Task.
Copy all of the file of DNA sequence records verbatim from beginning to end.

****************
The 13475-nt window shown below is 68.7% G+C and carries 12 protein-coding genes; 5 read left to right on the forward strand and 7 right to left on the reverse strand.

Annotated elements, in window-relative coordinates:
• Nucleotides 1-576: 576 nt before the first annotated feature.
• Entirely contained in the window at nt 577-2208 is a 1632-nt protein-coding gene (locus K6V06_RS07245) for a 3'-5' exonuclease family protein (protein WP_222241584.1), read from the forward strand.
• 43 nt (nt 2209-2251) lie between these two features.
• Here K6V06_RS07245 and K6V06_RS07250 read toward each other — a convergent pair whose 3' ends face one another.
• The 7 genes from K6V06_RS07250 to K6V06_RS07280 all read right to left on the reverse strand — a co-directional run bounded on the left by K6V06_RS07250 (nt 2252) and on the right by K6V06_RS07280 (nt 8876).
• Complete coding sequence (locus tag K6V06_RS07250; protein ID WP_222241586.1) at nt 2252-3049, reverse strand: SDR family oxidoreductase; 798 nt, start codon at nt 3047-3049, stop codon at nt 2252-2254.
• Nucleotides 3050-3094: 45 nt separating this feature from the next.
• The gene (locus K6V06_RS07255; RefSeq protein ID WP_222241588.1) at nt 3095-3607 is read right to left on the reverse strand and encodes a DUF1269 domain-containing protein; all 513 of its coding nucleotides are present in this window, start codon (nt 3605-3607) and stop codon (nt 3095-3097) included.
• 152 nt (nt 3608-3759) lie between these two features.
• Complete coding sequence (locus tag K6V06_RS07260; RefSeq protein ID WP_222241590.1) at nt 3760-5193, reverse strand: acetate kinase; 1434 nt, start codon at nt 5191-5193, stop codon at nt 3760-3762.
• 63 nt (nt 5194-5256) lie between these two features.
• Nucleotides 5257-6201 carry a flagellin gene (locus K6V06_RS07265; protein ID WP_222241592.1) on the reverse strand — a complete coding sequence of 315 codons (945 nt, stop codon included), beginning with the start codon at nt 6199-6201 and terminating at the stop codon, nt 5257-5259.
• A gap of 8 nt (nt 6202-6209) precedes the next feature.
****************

The 13475-nt window shown below is 68.7% G+C and carries 12 protein-coding genes; 5 read left to right on the forward strand and 7 right to left on the reverse strand.

Annotated elements, in window-relative coordinates:
• Nucleotides 1-576: 576 nt before the first annotated feature.
• Entirely contained in the window at nt 577-2208 is a 1632-nt protein-coding gene (locus K6V06_RS07245) for a 3'-5' exonuclease family protein (protein WP_222241584.1), read from the forward strand.
• 43 nt (nt 2209-2251) lie between these two features.
• Here K6V06_RS07245 and K6V06_RS07250 read toward each other — a convergent pair whose 3' ends face one another.
• The 7 genes from K6V06_RS07250 to K6V06_RS07280 all read right to left on the reverse strand — a co-directional run bounded on the left by K6V06_RS07250 (nt 2252) and on the right by K6V06_RS07280 (nt 8876).
• Complete coding sequence (locus tag K6V06_RS07250; protein ID WP_222241586.1) at nt 2252-3049, reverse strand: SDR family oxidoreductase; 798 nt, start codon at nt 3047-3049, stop codon at nt 2252-2254.
• Nucleotides 3050-3094: 45 nt separating this feature from the next.
• The gene (locus K6V06_RS07255; RefSeq protein ID WP_222241588.1) at nt 3095-3607 is read right to left on the reverse strand and encodes a DUF1269 domain-containing protein; all 513 of its coding nucleotides are present in this window, start codon (nt 3605-3607) and stop codon (nt 3095-3097) included.
• 152 nt (nt 3608-3759) lie between these two features.
• Complete coding sequence (locus tag K6V06_RS07260; RefSeq protein ID WP_222241590.1) at nt 3760-5193, reverse strand: acetate kinase; 1434 nt, start codon at nt 5191-5193, stop codon at nt 3760-3762.
• 63 nt (nt 5194-5256) lie between these two features.
• Nucleotides 5257-6201 carry a flagellin gene (locus K6V06_RS07265; protein ID WP_222241592.1) on the reverse strand — a complete coding sequence of 315 codons (945 nt, stop codon included), beginning with the start codon at nt 6199-6201 and terminating at the stop codon, nt 5257-5259.
• A gap of 8 nt (nt 6202-6209) precedes the next feature.